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by Douglas Carson
The Fat Family and the Ridge of the Cow
The story opens in the Holy Roman Empire. A certain Heinrich, otherwise Indris - 'a man of distinguished lineage' - was born about 1300. He seems to have enlisted with the Teutonic Knights, and eventually took service with the Lithuanian monarchy.
He had two sons, Constantine and Sigismund (Zimonten). In 1353, the Lithuanians seized Chernigov, a principality south-west of Moscow. Heinrich was sent there as voevod (military governor). He took his sons and three thousand men.
He must have been granted an estate (votchina) with manors to support his followers - possibly the lands of boyars removed by the Black Death. He was received into the Orthodox faith, and was succeeded by his son Constantine Litvinos ('the Lithuanian').
Constantine was succeeded by his son Khariton, and Khariton by his son Andrei. Andrei moved to Moscow in the reign of the Great Prince Vasily the Blind (1425-1462). The power of the Muscovite state was expanding, and Vasily rewarded Andrei.
He is said to have bestowed on him a silver cross, which has been passed down ever since in the senior line of the family. He also gave him a nickname - tolstoy, or 'fat' - which served as the surname of the dynasty. It passed from Andrei to his son Kharp, from Kharp to his son Feodor, from Feodor to Estafy, Andrei II, Vasily, Yakov, Ivan and Ivan Ivanovich.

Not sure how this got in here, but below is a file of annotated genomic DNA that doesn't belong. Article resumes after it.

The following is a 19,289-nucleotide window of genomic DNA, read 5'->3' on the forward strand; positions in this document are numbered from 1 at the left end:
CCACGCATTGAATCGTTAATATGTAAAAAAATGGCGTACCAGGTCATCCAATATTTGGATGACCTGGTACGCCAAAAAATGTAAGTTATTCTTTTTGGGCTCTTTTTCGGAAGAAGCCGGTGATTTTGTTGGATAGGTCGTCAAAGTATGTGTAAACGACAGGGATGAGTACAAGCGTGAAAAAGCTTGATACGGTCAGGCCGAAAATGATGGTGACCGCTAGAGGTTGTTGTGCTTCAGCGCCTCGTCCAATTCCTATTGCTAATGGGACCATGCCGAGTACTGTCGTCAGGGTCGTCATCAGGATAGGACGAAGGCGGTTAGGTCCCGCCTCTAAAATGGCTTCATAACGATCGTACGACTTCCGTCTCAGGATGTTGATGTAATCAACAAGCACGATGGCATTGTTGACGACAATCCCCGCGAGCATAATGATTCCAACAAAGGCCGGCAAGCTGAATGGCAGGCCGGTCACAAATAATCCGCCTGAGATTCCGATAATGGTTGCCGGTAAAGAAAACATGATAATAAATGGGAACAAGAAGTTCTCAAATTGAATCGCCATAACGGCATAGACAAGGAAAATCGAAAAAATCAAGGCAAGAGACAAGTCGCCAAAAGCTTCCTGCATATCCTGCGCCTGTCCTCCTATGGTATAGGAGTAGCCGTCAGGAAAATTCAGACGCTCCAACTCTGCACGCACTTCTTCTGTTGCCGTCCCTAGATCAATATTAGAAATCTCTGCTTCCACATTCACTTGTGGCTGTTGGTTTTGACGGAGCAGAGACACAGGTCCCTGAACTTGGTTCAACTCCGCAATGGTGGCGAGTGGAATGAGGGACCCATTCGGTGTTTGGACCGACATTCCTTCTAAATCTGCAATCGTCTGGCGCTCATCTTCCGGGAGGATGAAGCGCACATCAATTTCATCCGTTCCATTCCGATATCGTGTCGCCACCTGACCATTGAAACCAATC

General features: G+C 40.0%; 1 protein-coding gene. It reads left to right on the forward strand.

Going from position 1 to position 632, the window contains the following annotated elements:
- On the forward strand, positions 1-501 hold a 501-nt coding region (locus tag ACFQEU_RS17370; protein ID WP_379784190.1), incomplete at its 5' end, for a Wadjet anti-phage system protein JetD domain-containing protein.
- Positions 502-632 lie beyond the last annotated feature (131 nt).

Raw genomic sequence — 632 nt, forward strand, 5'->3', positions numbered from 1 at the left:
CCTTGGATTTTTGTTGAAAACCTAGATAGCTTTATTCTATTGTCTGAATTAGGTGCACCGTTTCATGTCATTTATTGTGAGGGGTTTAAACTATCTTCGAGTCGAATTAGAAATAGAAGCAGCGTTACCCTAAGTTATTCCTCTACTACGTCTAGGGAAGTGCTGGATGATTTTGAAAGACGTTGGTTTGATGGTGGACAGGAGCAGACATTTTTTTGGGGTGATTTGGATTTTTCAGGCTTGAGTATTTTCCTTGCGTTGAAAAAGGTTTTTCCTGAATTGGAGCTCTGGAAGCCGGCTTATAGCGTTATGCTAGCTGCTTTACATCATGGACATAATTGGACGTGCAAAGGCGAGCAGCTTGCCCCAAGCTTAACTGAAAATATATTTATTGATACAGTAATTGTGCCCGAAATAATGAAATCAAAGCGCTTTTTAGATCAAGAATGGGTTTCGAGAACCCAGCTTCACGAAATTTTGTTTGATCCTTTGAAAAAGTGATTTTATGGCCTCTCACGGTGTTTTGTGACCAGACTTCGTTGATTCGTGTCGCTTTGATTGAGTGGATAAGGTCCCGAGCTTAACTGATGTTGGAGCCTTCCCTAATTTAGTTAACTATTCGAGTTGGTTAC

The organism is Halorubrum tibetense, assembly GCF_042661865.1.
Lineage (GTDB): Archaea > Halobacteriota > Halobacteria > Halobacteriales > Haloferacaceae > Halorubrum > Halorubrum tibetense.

The family became increasingly prominent in the greatly-expanded Russia of Ivan the Terrible (1544-1584). There were Tolstoys of distinction at home and abroad, endowed with rich estates and appropriate honours. They served in the Swedish campaign of 1589-90, and fought for Boris Gudunov in 1604."
This article looks at the Ulster-Scots ancestry of Count Dmitri Nikolaevich Tolstoy-Miloslavsky, the heir to the main line of the house of Tolstoy.